The variety of offerings at Birch is part of what makes this newly reimagined restaurant shine. Dishes run the gamut from fresh and bright (take that summer crudo made with Steelhead trout, for instance) to sexy and caramelized (like wood-fired shishito peppers with house focaccia and ricotta). Meat dishes are satisfying, but never overly heavy; and their housemade filled pastas are simultaneously exciting and comforting. Most importantly, if you love vegetables, you'll find them in spades. They're respected, treated well and allowed to shine... right there in the center of the plate. Recommended: crudo; housemade pasta; seasonal fish
Kawa Ramen & Sushi
2321 N. Murray Ave., (414) 800-7979
I have a great deal of respect for sushi restaurants that aren’t above purchasing great fish in small quantities, even if it means running out of it by the end of the day. It’s a philosophy employed by Kawa Ramen & Sushi, a restaurant which has upped the ante for East Side sushi fans. Need a warm up? Their ultra-consistent bowls of comforting ramen are also a score. Recommended: Traditional sashimi and sushi; if you like your ramen spicy, try the Hellfire ramen
Heaven’s Table BBQ
5507 W. North Ave., (414) 732-7109
Milwaukee’s BBQ game has grown stronger thanks to players like Heaven’s Table, which offers consistently well-executed meats and sides, plus vegetarian options that also benefit from a hit of smoke. Meats are hickory smoked and served up sans sauce with sides including fried corn, macaroni and cheese and some of the best cornbread I’ve had in the North. Recommended: Cheddar jalapeno cornbread, brisket, cauliflower burnt ends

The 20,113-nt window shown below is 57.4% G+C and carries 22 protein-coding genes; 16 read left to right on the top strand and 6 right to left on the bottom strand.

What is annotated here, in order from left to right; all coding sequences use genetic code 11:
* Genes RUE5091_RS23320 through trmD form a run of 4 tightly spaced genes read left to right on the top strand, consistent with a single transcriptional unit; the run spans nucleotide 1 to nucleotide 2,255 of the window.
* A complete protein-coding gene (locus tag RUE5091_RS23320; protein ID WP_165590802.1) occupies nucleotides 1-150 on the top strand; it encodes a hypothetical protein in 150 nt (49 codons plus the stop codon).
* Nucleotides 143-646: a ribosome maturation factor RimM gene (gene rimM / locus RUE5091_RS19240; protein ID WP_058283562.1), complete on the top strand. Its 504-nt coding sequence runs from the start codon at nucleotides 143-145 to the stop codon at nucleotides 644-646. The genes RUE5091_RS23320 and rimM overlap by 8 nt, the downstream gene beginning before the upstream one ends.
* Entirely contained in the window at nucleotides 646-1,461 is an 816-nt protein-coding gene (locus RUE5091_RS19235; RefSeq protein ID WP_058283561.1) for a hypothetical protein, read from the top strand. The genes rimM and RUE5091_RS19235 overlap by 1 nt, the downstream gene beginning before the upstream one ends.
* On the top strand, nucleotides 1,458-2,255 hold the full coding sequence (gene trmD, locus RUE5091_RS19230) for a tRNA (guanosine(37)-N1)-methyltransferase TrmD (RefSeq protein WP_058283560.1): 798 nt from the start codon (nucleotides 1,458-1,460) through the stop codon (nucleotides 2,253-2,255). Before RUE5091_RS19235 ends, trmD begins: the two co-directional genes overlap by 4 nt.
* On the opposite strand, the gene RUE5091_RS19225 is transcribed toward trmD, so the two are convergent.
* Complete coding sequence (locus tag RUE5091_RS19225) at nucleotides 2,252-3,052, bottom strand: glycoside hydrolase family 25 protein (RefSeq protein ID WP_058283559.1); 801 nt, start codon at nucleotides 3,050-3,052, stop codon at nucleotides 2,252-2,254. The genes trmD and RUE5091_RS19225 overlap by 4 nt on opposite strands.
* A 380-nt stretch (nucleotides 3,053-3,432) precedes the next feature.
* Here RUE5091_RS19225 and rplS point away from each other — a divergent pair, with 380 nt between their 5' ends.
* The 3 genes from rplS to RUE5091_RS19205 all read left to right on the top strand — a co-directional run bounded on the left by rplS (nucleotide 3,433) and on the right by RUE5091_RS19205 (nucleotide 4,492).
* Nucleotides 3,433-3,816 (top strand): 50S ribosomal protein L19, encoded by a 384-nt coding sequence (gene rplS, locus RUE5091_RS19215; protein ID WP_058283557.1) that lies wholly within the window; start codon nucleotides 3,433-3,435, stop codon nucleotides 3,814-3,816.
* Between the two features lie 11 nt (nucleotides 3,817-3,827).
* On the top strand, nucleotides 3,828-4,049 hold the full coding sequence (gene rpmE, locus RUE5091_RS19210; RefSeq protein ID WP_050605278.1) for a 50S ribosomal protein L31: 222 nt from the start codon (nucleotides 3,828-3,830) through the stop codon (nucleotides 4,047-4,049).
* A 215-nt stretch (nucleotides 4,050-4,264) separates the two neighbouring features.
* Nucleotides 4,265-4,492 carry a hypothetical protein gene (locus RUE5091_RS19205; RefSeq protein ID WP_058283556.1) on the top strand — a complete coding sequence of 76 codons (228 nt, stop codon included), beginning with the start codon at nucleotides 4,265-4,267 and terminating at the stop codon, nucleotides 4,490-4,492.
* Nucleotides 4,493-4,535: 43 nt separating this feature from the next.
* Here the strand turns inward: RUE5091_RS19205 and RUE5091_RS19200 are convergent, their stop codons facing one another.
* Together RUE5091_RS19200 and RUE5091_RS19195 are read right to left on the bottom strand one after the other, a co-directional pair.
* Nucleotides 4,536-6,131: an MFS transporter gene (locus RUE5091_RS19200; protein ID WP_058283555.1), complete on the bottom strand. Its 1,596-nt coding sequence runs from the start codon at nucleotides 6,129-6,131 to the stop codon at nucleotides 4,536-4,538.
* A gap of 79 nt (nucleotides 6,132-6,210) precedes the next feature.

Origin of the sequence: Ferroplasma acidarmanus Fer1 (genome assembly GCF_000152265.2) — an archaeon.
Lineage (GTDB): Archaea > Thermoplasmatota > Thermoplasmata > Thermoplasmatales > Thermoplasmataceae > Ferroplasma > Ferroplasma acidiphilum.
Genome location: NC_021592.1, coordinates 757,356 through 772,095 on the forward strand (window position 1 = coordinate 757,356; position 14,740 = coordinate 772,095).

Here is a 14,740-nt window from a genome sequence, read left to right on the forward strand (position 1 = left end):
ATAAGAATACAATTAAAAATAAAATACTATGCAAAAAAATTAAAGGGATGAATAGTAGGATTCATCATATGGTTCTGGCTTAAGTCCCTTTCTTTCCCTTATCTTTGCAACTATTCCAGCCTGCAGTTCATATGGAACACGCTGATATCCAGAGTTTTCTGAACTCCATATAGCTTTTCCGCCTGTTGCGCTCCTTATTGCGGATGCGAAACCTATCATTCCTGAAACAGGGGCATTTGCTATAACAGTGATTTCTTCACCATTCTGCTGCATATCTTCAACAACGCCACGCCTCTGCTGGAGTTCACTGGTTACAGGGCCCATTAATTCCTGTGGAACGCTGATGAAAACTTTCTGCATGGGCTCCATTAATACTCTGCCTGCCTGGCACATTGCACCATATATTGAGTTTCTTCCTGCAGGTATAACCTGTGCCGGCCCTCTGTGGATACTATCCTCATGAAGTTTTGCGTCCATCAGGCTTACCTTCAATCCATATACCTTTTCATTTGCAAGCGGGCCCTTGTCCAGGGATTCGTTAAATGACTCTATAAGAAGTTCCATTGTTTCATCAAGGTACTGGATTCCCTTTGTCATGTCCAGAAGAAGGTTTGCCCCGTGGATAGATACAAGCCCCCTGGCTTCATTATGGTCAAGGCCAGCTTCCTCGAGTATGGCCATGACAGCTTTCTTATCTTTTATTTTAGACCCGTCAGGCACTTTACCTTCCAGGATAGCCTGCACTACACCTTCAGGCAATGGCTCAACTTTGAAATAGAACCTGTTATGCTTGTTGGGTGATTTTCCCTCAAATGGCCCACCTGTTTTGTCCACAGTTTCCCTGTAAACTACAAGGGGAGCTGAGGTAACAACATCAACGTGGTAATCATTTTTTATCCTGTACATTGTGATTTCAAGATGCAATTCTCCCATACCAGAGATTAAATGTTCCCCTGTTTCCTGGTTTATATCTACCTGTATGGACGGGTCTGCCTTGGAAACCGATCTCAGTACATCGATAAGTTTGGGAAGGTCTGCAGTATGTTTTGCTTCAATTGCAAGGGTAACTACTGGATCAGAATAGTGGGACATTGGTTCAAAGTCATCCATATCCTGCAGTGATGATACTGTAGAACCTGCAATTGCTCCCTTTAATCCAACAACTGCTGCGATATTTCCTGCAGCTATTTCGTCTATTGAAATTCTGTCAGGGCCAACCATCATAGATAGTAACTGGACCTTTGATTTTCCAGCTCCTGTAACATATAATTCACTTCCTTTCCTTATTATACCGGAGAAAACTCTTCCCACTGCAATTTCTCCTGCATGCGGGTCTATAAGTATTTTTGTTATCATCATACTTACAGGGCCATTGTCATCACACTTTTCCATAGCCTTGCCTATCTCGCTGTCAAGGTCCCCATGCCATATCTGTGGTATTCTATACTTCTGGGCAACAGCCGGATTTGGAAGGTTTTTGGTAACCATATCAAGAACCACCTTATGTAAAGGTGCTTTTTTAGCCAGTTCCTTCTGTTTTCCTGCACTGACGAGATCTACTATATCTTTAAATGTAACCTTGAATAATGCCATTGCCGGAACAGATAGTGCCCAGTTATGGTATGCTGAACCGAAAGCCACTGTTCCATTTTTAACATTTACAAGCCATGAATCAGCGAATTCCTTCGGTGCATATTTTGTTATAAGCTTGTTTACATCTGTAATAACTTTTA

1101 S. 2nd St., (414) 212-8843
Local food takes on a global view at Braise, where cooks get truly creative with seasonal fare, from fresh tomato salads during the summer months to rum glazed parsnips or dirty chai beets in the winter. Meat eaters will find options like housemade merguez sausage, filipino braised pork and the like. Choose from shareables and entrees or opt for one of the family style meals for two, which always features at least one vegetarian option plus meat-based choices priced $50 or less. It’s a nice choice for a casual date night. Recommended: Seasonal soups; pork buns; housemade sausage